Nevada Leads Country with 70% of Mortgages Underwater
Housing Wire, July 8, 2010
Roughly 70 percent of mortgages on the LendingTree network in Nevada are worth less than what is owed on the loan. LendingTree is an online lender exchange and personal finance resource for consumers. According to LendingTree, the average percentage of mortgages in negative equity for each state was 18.1 percent. The state with the lowest percentage was Oklahoma with 6 percent. New York was not far behind. There, 6.3 percent of all mortgages on the LendingTree network were underwater. But Nevada holds the worst at 69.9 percent. The next closest is Arizona with a negative equity ratio of 51.3 percent, followed by Florida at 47.8 percent.
LPS Division to Sell Foreclosed Homes through Online Auction
Housing Wire, July 8, 2010
Lender Processing Services, a provider of technology and services to the mortgage and real estate industries, said its LPS Auction Solutions division will conduct an online auction of bank-foreclosed homes located nationwide. The bid deadline is Aug. 2. The portfolio includes single-family homes, multifamily homes and condominiums. It involves properties in 11 states, including Baltimore, Md.; Shreveport, La.; the Greater Fort Lauderdale, Fla., area; the St. Louis, Mo., area; the Richmond, Va., suburbs; and Greater Pittsburgh, Pa.
Wells Fargo Cuts 3,800 Jobs, Closes Sub-Prime Unit
Business Week, July 8, 2010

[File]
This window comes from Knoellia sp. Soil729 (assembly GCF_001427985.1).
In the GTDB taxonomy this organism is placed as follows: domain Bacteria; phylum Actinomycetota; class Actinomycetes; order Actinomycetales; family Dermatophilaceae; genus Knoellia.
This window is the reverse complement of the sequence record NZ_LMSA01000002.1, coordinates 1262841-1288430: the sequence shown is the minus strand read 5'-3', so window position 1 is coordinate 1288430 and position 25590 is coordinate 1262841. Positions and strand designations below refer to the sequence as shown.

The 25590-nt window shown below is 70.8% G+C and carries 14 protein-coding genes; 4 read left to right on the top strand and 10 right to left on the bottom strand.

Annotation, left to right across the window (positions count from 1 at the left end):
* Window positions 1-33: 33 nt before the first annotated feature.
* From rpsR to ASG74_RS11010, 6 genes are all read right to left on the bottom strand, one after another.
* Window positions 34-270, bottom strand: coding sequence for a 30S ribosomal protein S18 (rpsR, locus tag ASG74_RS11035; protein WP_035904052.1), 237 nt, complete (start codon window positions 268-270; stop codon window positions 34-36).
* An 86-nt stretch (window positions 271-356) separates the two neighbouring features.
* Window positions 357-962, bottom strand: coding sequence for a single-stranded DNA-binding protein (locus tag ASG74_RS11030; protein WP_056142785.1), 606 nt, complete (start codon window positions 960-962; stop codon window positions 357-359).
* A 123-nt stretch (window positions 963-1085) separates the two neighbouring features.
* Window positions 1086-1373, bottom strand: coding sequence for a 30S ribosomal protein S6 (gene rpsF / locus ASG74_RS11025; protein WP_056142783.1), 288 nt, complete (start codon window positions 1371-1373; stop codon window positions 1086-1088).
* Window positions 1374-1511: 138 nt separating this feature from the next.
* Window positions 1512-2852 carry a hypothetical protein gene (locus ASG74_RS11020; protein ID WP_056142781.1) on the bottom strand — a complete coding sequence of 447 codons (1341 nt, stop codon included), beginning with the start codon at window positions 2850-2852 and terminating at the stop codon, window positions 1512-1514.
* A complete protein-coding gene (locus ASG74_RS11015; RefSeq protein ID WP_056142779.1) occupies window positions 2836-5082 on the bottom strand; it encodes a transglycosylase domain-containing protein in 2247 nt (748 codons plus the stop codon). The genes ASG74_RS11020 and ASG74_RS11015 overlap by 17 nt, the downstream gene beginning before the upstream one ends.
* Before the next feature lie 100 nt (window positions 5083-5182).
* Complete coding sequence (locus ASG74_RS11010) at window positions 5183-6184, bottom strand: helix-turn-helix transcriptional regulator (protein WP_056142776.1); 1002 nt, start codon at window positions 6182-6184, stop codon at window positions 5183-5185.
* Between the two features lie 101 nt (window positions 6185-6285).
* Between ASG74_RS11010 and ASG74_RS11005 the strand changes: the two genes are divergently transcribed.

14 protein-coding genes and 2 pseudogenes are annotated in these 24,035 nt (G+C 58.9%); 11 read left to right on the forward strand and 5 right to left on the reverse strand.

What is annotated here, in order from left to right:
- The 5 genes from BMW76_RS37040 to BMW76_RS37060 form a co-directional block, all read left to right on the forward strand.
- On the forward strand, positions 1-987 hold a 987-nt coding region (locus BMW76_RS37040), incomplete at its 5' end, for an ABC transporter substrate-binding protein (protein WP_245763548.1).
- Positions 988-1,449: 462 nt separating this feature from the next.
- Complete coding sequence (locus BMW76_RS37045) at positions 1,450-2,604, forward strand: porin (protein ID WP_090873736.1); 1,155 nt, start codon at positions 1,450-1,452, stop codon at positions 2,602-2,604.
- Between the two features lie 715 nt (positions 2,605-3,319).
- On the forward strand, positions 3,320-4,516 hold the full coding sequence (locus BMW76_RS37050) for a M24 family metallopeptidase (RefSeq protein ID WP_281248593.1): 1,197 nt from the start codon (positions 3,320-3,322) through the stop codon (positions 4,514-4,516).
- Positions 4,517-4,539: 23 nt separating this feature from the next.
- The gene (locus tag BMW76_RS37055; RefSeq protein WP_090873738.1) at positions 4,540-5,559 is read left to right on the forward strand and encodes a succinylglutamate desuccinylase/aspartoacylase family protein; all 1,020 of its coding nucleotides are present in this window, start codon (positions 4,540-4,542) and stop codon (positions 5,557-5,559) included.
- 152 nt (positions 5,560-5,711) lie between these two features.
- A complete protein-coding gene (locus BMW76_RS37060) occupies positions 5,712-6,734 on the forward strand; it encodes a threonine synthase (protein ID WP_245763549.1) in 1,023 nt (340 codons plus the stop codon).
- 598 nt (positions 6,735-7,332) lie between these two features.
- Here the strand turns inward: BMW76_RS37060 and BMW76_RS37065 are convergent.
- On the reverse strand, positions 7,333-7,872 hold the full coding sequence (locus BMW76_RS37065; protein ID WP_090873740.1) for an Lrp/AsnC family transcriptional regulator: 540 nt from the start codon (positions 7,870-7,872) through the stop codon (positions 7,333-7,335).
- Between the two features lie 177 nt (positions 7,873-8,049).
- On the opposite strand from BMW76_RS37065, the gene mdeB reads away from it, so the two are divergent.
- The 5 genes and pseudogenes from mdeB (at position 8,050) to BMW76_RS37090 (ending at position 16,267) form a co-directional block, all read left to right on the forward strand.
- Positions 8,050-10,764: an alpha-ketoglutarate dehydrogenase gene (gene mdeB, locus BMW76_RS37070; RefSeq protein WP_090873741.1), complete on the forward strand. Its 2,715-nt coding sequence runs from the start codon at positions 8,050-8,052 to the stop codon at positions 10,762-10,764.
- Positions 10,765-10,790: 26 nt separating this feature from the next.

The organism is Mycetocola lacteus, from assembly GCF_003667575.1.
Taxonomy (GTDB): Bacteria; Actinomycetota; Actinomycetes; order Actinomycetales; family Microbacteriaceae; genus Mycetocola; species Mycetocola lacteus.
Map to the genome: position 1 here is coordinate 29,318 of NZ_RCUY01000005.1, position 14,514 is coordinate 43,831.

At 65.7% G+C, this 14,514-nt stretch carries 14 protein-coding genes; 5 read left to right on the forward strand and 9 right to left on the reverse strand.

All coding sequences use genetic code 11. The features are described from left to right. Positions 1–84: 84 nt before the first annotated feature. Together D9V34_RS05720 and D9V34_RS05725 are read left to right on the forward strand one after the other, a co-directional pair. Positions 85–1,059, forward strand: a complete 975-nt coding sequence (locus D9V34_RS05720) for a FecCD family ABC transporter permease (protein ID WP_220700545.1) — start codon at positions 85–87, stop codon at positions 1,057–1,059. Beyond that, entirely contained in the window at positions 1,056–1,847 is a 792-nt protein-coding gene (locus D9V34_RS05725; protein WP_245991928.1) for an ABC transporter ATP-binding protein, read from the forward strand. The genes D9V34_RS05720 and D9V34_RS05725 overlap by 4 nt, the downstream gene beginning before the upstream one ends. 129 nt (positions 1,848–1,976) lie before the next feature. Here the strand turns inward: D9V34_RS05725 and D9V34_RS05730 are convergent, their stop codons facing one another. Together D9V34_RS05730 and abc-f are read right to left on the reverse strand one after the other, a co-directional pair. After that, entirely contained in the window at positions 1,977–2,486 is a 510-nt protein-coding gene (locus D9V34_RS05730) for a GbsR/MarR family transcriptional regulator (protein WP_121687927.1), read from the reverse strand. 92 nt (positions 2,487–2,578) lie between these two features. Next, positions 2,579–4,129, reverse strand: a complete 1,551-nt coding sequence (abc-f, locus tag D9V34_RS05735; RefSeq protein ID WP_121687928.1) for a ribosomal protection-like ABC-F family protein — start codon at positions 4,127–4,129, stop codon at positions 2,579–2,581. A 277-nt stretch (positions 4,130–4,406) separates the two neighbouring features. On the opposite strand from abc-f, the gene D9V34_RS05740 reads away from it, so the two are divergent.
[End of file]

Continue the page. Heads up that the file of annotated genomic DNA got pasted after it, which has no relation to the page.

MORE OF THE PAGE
Wells Fargo & Co., the fourth-largest U.S. bank by assets, plans to eliminate 3,800 jobs, or about 1.4 percent of its total workforce, and close its consumer-finance branch network. The lender will take a charge of $185 million, with $137 million, or 2 cents a share, in the second quarter, according to a statement yesterday from the San Francisco-based company. Wells Fargo said it will close 638 independent consumer-finance branches and stop making nonprime home loans.
To Fix Sour Property Deals, Lenders 'Extend and Pretend'
Wall Street Journal, July 8, 2010
Some banks have a special technique for dealing with business borrowers who can't repay loans coming due: Give them more time, hoping things improve and they can repay later. Banks call it a wise strategy. Skeptics call it "extend and pretend." Banks are applying it, in particular, to commercial real-estate lending, where, during the boom, optimistic borrowers got in over their heads to the tune of tens of billions of dollars. A big push by banks in recent months to modify such loans — by stretching out maturities or allowing below-market interest rates — has slowed a spike in defaults. It also has helped preserve banks' capital, by keeping some dicey loans classified as "performing" and thus minimizing the amount of cash banks must set aside in reserves for future losses.
Retail Market Suffers
Las Vegas Review-Journal, July 7, 2010
The retail market remains sluggish in Las Vegas as high unemployment and tight consumer spending hamper any chance of economic recovery, forcing businesses to close and driving up vacancy at shopping centers across the valley. Retail performance dipped again in the second quarter. Some 345,000 square feet of space — roughly the size of three or four Wal-Mart Supercenters — was returned to the market, Colliers International brokerage reported. Vacancy rose to 10.1 percent on 43.7 million square feet of retail space, compared with 7.9 percent in the year-ago quarter. Clark County posted a quarterly average of $82,583 in taxable sales per retail employee during the recession, down from $90,329 before the recession. The average dropped to $77,448 in the first quarter.